Already, large public library systems such as those in Chicago and New York offer free digital-book lending. A trip to the library is not needed. Instead, patrons simply use their library card ID numbers to download books from the library’s website.

As with conventional “paper and glue” books (I love that new term!), there are “lending periods” for e-books usually ranging 2-3 weeks. Libraries purchase the e-books from publishers as they do bound books, and only one borrower can check out an e-title at a time.

How are Amazon’s latest e-lending developments affecting book publishers? For one thing, e-books never wear out, which means publishers (and authors) can’t benefit from reorders of popular titles due to book wear. Partially for this reason, several major publishers such as Simon & Schuster and Macmillan don’t sell their digital works to libraries … yet.

Adam Rothberg, senior vice president and director of corporate communications at Simon & Schuster, commented, “We value libraries for their work of encouraging literacy and the habit of reading, but we haven’t yet found a business model we’re comfortable with.”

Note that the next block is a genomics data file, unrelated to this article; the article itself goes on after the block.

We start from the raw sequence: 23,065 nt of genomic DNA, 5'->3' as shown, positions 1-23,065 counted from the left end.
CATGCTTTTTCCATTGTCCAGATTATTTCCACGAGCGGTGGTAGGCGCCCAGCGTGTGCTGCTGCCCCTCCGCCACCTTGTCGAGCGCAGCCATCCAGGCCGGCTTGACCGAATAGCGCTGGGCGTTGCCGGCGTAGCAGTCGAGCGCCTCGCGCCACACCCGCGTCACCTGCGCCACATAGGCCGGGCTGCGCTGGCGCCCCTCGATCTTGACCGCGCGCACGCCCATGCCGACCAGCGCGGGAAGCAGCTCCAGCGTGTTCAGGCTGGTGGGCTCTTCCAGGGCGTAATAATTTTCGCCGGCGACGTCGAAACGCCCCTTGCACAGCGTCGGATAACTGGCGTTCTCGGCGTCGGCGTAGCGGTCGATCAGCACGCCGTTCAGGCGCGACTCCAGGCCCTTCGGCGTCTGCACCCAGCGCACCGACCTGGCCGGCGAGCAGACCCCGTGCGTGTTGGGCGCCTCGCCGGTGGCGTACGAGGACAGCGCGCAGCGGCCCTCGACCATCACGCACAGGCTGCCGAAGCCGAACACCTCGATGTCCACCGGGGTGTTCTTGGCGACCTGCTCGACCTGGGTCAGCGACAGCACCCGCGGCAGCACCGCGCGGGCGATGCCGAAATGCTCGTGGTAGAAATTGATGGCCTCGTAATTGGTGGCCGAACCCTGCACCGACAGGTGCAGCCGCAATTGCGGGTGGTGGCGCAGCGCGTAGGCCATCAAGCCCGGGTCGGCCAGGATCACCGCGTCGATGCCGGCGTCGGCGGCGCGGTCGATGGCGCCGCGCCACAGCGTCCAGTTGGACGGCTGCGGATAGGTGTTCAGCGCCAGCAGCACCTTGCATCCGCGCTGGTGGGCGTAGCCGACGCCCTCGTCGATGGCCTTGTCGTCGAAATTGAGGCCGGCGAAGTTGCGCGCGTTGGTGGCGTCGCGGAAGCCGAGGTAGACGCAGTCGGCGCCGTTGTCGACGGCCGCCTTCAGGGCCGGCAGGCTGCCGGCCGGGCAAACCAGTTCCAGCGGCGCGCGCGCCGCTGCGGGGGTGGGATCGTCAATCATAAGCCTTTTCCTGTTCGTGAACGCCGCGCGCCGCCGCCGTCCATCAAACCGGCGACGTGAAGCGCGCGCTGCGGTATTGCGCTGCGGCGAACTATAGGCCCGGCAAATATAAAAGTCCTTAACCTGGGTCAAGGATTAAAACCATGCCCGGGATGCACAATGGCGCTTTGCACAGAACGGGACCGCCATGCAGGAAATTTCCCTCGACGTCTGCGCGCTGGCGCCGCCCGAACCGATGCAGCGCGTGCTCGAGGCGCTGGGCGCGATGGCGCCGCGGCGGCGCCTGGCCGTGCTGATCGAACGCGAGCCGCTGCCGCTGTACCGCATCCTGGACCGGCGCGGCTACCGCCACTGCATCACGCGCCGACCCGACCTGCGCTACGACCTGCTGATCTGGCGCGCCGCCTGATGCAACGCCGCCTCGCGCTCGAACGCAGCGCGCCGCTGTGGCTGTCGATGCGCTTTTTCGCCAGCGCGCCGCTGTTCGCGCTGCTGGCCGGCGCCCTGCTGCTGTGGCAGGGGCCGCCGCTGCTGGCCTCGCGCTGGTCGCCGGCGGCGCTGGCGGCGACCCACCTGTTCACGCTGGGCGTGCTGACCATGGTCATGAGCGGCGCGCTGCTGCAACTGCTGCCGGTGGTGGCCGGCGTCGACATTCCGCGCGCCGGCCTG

Another publisher, HarperCollins, decided to set a checkout limit for each title of 26 times, after which a library would need to repurchase the book in order to continue lending it out.

Not surprisingly, that policy has been greeted with hoots and catcalls by the library industry.

Regardless of the selling policies under consideration, one wonders how much longer the major publishers can continue to hold out, as the entry of market-dominant Kindle should significantly raise consumer demand for library e-titles.

And in another move that is sure to shake up another segment of the book world – educational textbooks – Amazon announced several weeks ago that it has opened up a “textbook store” for the Kindle platform. That store is already offering thousands of textbook titles for rental, with many more in the offing.

Here’s how it works: Amazon will allow buyers to acquire textbooks at a deep-discount off of the standard print pricing. The charge will be based on the amount of time the student plans to hold the book – with a minimum rental period of 30 days (which can be extended, if desired).